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I am in the process of implementing a solution that has an MVC client (lets call this CLIENT at localhost:4077/) with a WebAPI service (called API at localhost:4078/)

I have implemented OWIN OAuth in the API but wanted to know whether the OWIN could be implemented in a separate solution (lets call it AUTH at localhost:4079/token) to generate the token for the CLIENT, then the CLIENT passes this to the API (as the Bearer authorisation token)

The reason i am querying this is that there is likely to be additional WebAPI services that will be accessed by the CLIENT and i'd like to use OWIN between the client and all API services.

The issue is i am not sure if the token generated by the AUTH service could be used to authorise all requests on the CLIENT and all API services.

Has anyone implemented anything like this and if so could you provide an example, i am pretty new to OWIN and OAUTH so any help would be greatly appreciated

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Separating the authorization server from the resource server is extremely easy: it will even work without any extra code if you use IIS and if you have configured identical machine keys on both applications/servers.

Supporting multiple resource servers is a bit harder to implement with the OWIN OAuth2 server if you need to select which endpoints an access token can gain access to. If you don't care about that, just configure all your resource servers with the same machine keys, and you'll be able to access all your APIs with the same tokens.

To have more control over the endpoints that can be used with an access token, you should take a look at AspNet.Security.OpenIdConnect.Server - a fork of the OAuth2 server that comes with OWIN/Katana - that natively supports this scenario: https://github.com/aspnet-contrib/AspNet.Security.OpenIdConnect.Server.

It's relatively easy to set up:

Add a new middleware issuing tokens in your authorization server application (in Startup.cs):

app.UseOpenIdConnectServer(new OpenIdConnectServerOptions
{
    Provider = new AuthorizationProvider()
});

Add new middleware validating access tokens in your different API servers (in Startup.cs):

app.UseJwtBearerAuthentication(new JwtBearerAuthenticationOptions
{
    // AllowedAudiences MUST contain the absolute URL of your API.
    AllowedAudiences = new[] { "http://localhost:11111/" },

    // X509CertificateSecurityTokenProvider MUST be initialized with an issuer corresponding to the absolute URL of the authorization server.
    IssuerSecurityTokenProviders = new[] { new X509CertificateSecurityTokenProvider("http://localhost:50000/", certificate) }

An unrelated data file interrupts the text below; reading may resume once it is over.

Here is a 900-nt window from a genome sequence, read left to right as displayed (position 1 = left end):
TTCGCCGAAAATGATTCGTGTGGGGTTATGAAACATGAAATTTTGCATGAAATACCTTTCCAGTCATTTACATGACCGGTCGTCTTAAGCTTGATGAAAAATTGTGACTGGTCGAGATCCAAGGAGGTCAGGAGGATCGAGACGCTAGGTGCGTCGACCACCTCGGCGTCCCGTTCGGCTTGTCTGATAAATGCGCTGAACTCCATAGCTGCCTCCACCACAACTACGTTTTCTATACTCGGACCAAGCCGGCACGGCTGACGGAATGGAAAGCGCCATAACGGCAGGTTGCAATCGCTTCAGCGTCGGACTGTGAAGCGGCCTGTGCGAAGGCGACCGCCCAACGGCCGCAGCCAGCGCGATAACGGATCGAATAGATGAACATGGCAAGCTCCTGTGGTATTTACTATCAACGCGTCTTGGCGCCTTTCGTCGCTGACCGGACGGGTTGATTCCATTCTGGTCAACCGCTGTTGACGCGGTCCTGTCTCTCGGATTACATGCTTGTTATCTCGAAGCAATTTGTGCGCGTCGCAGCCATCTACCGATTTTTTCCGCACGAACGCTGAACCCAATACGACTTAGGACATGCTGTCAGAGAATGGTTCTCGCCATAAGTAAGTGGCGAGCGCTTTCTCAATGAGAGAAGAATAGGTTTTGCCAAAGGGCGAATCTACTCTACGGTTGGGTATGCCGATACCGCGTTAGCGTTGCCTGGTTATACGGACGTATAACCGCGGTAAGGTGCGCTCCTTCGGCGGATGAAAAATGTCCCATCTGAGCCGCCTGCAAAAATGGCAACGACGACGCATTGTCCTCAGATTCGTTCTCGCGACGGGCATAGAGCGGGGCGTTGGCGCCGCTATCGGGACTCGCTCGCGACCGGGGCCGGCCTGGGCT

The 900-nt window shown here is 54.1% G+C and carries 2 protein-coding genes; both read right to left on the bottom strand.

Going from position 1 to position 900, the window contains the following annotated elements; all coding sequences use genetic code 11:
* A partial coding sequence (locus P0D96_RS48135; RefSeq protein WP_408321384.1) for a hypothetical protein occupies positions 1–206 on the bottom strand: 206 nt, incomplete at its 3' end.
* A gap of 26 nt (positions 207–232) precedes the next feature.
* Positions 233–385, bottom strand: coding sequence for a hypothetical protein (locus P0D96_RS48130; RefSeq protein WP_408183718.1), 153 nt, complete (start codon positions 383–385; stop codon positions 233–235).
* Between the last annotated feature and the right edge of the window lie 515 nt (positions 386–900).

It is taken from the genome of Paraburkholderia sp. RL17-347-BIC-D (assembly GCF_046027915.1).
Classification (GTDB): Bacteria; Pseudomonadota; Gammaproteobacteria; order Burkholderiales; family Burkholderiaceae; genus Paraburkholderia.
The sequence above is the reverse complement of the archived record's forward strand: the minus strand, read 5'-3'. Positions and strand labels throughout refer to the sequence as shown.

});

app.UseJwtBearerAuthentication(new JwtBearerAuthenticationOptions
{
    // AllowedAudiences MUST contain the absolute URL of your API.
    AllowedAudiences = new[] { "http://localhost:22222/" },

    // X509CertificateSecurityTokenProvider MUST be initialized with an issuer corresponding to the absolute URL of the authorization server.
    IssuerSecurityTokenProviders = new[] { new X509CertificateSecurityTokenProvider("http://localhost:50000/", certificate) }
});

Finally, add a new OpenID Connect client middleware in your client app (in Startup.cs):

app.UseOpenIdConnectAuthentication(new OpenIdConnectAuthenticationOptions
{
    // Some essential parameters have been omitted for brevity.
    // See https://github.com/aspnet-contrib/AspNet.Security.OpenIdConnect.Server/blob/dev/samples/Mvc/Mvc.Client/Startup.cs for more information

    // Authority MUST correspond to the absolute URL of the authorization server.
    Authority = "http://localhost:50000/",

    // Resource represents the different endpoints the
    // access token should be issued for (values must be space-delimited).
    // In this case, the access token will be requested for both APIs.
    Resource = "http://localhost:11111/ http://localhost:22222/",
});

You can have a look at this sample for more information: https://github.com/aspnet-contrib/AspNet.Security.OpenIdConnect.Server/blob/dev/samples/Mvc/

It doesn't use multiple resource servers, but it shouldn't be hard to adapt it using the different steps I mentioned. Feel free to ping me if you need help.

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    Thanks for this, i tried this and it worked really well, i also came across a set of articles by Taiseer Joudah (bitoftech.net/2014/09/24/…), needed to follow the article from Part 1 (i skipped the angular steps for me they were not relevant) and managed to get a setup with a auth service and two WebAPI project that accessed a secured controller passing the Bearer authentication header Jun 20 '15 at 20:32
  • Nice! Out of curiosity, do you prefer the solution I suggested or Taiseer Joudah's approach, that uses the OAuth2 authorization server built in Katana with some tweaking? Jun 20 '15 at 20:54
  • Ah man your putting me on the spot! I like both approaches but if im honest Taiseer Joudah's approach was simpler to implement and needed just two lines of code adding to Startup.cs for each additional WebAPI service Jun 20 '15 at 21:01
  • No problem. If you see parts that could be simplified, don't hesitate to ping me ;) Jun 20 '15 at 21:16
  • I realize my answer wasn't clear enough: I updated it to mention that using the same access tokens for all your APIs can be implemented using machine keys. The rest of my answer still applies if you want to select which endpoints your access tokens will be able to gain access to (i.e an access token can be used to call "API 1", but not "API 2"... or both ones if you want to). Taiseer Joudah's approach only supports the first case. Jun 20 '15 at 21:57

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